Gold Master Gardener
Kay Haller is the Coordinator of the Master Garden’s Wetlands and Shade Gardens at the MG Display Gardens.
Friday, February 15, 2013 Kay gave me a peek into her plant wonderland. If health would ever be determined by the number of plants you possess, Kay should be the healthiest person ever. She is a wealth of knowledge for anyone in every aspect of gardening. She starts from seeds, propagates cuttings and has her own greenhouse. I enjoyed my tour of her garden where just a few plants are peeking their heads up in anticipation of spring. Kay’s heated greenhouse is 16’x20’, made of triple- pane lexan. It has a gravel floor. There were plants everywhere you look, with just a path for her to water and maintain them all. Just to name a few: she has 30 pots of Amaryllis, some were blooming. Kay plants them in the ground after all danger of frost is past. In the early fall she digs them up, pots them and finds she has more than she planted in the spring! Everything grows abundantly for Kay, it was amazing. In the greenhouse she also over-winters the bog plants for the Master Garden on Lloyd. She has Papyrus, Elephant Ears, Double Flowering Rush; Water Hyacinths; Spider Lily, Bog Lilies and Water Celery. Clivia (one yellow and two orange), Angel trumpets (has a white and pink); Artillery and Boston Ferns also grow happily in the greenhouse. Kay treasures a Petticoat Fern a fern that on the end of the frond, other fronds project out. This is a rarer fern and was obtained by a now-deceased Master Gardener friend, one of the first SWIMGA members.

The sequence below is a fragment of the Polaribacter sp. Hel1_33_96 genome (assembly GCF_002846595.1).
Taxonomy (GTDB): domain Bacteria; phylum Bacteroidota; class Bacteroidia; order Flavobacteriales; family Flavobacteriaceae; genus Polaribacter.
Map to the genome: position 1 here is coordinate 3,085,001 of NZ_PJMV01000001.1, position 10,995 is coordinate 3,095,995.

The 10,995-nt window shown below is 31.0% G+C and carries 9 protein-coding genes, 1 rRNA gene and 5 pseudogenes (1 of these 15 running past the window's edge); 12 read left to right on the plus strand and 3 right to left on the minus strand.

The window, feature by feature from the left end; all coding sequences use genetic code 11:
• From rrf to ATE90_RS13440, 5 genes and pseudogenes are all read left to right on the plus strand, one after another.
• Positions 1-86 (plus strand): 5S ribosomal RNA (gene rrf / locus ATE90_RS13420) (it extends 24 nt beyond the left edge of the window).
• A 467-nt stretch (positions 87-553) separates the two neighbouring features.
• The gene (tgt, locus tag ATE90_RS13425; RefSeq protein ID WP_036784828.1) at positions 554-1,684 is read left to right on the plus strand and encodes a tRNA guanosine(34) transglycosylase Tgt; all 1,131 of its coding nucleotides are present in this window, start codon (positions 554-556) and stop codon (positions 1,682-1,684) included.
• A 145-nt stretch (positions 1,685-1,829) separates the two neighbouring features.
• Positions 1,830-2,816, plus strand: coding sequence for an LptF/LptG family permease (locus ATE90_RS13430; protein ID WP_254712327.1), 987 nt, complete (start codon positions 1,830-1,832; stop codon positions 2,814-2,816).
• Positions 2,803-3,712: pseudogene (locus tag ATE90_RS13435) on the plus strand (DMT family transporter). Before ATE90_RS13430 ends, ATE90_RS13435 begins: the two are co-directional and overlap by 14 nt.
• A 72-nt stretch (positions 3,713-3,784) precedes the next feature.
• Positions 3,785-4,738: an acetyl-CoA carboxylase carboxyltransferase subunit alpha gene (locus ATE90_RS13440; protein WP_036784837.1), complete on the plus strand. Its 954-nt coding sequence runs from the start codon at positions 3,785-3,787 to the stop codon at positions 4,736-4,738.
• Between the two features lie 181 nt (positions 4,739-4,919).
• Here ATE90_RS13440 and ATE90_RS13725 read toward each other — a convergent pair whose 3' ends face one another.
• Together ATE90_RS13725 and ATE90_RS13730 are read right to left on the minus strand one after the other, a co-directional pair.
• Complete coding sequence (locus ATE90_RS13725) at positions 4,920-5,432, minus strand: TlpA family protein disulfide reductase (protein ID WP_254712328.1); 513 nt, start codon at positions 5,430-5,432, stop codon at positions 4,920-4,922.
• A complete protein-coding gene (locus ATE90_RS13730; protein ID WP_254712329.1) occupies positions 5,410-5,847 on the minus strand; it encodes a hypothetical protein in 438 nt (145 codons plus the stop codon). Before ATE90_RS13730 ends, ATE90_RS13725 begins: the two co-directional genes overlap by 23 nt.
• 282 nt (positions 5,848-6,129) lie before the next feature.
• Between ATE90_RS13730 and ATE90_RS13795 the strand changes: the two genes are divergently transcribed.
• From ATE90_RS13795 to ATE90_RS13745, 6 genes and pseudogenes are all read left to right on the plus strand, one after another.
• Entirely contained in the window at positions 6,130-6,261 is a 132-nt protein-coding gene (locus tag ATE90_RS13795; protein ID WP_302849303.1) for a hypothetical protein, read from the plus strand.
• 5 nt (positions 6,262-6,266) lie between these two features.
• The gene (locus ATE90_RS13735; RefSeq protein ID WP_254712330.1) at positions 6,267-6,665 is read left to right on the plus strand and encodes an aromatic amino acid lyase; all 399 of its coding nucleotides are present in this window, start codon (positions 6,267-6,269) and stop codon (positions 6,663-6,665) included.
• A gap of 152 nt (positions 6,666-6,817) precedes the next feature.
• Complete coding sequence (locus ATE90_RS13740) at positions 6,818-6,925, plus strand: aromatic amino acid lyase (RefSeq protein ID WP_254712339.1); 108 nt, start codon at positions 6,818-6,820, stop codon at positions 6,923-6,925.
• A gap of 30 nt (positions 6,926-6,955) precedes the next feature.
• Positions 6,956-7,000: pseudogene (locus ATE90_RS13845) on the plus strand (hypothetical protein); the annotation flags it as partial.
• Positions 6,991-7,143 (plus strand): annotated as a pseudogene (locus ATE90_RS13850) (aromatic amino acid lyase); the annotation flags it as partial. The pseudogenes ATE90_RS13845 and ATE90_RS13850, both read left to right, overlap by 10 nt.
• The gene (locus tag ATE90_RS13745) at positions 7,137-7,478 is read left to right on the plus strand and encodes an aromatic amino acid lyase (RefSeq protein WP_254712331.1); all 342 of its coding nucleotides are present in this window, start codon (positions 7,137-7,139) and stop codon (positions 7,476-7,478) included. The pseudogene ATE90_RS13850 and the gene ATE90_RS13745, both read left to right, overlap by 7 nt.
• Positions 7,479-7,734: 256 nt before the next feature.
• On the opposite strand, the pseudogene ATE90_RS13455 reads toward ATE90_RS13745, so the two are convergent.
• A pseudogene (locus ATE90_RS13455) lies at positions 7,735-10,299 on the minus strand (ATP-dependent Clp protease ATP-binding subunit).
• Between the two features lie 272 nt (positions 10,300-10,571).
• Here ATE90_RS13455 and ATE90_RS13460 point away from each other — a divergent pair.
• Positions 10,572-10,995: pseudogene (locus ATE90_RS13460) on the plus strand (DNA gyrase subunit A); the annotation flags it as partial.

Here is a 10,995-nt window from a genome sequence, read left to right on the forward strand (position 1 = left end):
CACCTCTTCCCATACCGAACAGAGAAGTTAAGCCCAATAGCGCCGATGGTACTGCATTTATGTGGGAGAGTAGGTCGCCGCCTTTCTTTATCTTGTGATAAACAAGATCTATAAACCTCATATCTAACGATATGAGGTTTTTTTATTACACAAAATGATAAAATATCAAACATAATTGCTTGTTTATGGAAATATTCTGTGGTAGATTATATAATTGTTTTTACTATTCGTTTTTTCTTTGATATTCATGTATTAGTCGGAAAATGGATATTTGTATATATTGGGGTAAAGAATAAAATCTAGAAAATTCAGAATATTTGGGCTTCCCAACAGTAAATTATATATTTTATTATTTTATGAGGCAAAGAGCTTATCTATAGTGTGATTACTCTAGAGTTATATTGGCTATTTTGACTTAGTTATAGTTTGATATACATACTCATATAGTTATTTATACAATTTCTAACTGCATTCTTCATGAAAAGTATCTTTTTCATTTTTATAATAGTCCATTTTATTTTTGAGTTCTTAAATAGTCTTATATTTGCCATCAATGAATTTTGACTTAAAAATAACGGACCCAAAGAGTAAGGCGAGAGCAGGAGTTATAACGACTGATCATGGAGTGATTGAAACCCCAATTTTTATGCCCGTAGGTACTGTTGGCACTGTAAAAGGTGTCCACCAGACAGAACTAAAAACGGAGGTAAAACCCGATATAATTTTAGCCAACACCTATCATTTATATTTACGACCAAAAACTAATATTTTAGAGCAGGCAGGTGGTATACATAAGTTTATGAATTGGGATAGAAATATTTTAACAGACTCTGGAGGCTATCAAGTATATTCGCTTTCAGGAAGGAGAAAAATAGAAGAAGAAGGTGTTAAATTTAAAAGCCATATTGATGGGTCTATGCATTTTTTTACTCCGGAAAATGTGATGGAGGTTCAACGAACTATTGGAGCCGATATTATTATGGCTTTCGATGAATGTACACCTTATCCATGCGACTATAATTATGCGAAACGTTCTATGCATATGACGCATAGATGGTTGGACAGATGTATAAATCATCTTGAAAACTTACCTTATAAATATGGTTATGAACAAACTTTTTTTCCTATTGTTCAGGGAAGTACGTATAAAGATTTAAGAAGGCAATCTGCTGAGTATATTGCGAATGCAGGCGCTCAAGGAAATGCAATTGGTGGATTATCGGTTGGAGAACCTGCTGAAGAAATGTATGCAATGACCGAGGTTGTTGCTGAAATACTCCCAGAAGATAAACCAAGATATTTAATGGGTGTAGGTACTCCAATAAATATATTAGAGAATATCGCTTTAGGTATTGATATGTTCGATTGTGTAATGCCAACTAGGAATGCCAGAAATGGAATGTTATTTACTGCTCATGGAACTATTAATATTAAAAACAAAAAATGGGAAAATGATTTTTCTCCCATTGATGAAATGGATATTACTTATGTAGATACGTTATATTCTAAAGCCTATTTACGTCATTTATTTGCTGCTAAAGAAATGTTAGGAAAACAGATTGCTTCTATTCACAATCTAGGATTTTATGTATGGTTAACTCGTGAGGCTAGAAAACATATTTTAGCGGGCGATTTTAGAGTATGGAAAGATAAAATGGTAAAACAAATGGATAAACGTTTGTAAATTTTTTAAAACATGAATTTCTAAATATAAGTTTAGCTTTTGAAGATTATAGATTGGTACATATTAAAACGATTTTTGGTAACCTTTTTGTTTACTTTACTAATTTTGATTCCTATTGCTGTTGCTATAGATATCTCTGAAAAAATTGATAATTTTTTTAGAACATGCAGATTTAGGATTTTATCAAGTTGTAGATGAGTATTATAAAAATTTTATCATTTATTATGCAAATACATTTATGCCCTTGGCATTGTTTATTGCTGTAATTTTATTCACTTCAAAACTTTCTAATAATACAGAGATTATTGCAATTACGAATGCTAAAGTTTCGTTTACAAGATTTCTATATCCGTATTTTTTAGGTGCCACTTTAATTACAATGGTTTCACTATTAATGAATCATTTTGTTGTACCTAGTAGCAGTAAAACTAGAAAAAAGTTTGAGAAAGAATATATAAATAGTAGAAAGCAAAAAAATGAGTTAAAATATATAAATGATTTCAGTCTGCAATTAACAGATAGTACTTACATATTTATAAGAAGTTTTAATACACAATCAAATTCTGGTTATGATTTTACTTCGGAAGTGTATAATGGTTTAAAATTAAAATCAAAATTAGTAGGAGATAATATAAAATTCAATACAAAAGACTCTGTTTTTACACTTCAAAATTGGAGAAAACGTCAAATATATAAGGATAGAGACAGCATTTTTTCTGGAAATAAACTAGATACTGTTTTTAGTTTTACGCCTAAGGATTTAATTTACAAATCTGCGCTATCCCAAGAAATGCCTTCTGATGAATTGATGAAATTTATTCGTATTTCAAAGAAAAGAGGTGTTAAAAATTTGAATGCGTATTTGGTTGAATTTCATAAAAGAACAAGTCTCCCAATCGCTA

But that wasn’t all, a tour of her home and her basement was filled to the brim with houseplants and seed and propagation areas. Begonias, Swedish Ivy, Variegated Swedish Ivy; vegetables and many perennials are being grown now for spring planting. She has fern spores that she is waiting patiently to see germinate.
Even on this chilly day the iron work that her husband has made for her was interesting. He has made several spheres that were made out of old whiskey barrel rings and a huge flower made out of an old hay rake. Old satellite dishes are turned upside down on a pole awaiting all of the houseplants that will be hung for added beauty in the yard.
Interviewed by Belinda Dillback, Web Assistant.
Click on each picture to enlarge.